The Pearl Button (El botón de nácar)

"Water is an intermediary force between the stars and us," gushes Patricio Guzmán in this searching, sweeping doc, a spiritual sequel to his 2010 epic Nostalgia for the Light. That meditative lulu found intuitive links between two vital quests: that of astronomers searching the heavens for the history of our universe, and that of the women of Chile still seeking the truth about family members who were "disappeared" during the Pinochet dictatorship. Just like the ancients staring up at the vault of the sky, Guzmán sketched profound new shapes in the patterns he studied. In The Pearl Button he attempts the same, with less stellar results: Here, he surveys Chile's almost 3,000-mile coastline, especially that "archipelago of rain" that is Patagonia, where ice edges against islands at the world's tail-end. The photography is wondrous, with the highlight a trip up against and almost under a berg the blue of flavored ice — it hulks and it creaks, indomitable even as it's doomed.

Over such footage, Guzmán muses about the possibility of water on other planets, on how it's the key to life. He asks, of some other planet he's imagining, "Might it have trees for large canoes?" That's in reference to Guzmán's other interest here, more vanished people, populations of seagoing natives from long ago -- their stories are told in interview and old photographs -- as well as political prisoners thrown, at Pinochet's behest, into the Pacific. The voiceover is lyric, the oceanscapes majestic, the anthropology fascinating, and the connections more quizzical and uncertain than in Nostalgia for the Light. This time you have to look harder to follow him.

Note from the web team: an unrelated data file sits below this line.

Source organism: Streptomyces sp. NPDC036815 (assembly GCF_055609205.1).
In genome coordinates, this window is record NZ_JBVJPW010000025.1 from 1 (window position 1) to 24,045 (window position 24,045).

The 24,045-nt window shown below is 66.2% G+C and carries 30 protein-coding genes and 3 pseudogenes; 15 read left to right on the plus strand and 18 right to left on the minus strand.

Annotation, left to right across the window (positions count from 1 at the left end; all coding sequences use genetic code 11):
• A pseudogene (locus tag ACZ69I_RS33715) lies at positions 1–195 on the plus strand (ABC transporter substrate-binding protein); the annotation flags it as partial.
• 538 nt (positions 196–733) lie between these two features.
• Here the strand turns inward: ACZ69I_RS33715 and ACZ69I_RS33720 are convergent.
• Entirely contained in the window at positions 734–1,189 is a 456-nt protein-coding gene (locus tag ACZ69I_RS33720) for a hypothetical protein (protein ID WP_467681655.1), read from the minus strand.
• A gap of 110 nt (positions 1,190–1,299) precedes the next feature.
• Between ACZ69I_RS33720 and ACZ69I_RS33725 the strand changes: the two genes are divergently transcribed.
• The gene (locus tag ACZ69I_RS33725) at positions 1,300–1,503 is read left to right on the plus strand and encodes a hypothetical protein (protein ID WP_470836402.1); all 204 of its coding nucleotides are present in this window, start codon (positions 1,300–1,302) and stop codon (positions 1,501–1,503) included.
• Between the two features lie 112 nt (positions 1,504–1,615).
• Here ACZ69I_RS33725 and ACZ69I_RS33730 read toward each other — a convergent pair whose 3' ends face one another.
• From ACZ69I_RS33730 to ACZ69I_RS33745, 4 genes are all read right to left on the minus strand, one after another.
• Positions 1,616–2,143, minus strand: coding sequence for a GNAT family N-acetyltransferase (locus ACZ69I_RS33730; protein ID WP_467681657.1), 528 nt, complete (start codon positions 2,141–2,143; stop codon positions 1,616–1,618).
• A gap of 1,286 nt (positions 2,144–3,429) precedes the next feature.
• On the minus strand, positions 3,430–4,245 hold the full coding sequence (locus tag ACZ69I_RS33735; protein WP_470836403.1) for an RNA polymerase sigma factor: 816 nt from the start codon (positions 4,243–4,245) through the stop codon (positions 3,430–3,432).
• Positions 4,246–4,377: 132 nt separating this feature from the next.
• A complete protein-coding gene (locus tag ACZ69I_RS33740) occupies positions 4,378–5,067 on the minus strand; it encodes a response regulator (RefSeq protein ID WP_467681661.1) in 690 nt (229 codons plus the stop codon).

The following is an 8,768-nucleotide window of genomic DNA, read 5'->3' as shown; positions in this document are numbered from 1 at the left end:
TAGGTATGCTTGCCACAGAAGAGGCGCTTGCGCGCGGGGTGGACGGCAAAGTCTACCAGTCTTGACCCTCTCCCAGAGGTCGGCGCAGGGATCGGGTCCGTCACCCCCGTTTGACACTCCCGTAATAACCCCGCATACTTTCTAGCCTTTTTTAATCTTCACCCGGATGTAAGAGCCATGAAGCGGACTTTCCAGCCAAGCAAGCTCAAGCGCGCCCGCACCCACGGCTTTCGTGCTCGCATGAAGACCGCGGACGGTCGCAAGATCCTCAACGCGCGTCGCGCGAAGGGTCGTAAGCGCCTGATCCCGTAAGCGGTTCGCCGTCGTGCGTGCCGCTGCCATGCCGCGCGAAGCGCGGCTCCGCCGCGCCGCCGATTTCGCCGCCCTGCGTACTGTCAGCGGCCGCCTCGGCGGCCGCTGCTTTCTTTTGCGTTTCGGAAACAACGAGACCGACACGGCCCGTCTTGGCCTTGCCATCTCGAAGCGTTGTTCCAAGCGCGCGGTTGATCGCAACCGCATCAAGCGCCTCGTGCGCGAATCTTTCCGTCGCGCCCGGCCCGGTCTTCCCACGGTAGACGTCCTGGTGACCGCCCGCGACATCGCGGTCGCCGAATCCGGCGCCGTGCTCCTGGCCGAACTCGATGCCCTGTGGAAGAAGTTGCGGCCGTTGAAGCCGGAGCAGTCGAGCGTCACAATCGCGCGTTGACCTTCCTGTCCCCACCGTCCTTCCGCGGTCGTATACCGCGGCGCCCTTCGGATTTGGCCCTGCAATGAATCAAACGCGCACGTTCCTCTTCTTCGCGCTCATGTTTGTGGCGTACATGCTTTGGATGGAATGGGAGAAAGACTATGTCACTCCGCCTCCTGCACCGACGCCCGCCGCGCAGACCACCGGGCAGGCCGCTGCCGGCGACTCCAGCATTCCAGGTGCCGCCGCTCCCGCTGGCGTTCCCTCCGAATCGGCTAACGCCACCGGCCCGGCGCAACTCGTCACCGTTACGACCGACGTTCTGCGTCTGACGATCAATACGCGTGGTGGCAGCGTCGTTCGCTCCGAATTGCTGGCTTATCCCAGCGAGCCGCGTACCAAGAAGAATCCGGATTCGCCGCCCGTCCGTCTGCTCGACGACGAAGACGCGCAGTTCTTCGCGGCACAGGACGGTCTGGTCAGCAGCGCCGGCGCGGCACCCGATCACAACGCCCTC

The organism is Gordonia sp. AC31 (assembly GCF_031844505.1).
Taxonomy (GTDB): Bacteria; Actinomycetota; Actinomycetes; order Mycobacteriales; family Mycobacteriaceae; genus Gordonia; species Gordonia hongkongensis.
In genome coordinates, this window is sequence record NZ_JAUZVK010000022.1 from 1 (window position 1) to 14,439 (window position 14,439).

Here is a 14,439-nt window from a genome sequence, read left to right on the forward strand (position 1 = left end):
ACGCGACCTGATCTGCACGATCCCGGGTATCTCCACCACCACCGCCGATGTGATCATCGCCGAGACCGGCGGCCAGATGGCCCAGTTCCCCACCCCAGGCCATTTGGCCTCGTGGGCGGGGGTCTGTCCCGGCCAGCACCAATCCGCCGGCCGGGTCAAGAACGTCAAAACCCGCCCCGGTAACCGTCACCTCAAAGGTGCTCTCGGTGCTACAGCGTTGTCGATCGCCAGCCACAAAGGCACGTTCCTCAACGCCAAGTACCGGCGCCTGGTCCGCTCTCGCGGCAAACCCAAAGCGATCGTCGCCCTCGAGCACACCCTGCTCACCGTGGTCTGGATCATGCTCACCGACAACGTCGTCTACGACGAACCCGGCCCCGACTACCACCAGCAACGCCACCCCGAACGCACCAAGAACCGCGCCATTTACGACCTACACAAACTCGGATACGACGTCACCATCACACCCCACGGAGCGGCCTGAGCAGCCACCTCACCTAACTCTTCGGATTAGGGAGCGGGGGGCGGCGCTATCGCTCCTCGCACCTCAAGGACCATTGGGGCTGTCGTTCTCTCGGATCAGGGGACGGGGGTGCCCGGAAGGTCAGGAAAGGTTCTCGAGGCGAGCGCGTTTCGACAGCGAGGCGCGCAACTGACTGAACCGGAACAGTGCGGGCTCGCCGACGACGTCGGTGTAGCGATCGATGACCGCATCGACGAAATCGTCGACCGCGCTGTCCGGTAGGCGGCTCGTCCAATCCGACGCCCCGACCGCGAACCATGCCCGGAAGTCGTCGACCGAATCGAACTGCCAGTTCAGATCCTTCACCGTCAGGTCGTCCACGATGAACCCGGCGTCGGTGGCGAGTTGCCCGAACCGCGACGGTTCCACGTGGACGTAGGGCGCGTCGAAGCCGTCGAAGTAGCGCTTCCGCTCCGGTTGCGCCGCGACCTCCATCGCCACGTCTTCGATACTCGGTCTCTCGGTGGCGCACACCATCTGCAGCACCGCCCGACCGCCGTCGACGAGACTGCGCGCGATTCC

• Patricio Guzmán


  • Patricio Guzmán

The Pearl Button (El botón de nácar) is not showing in any theaters in the area.

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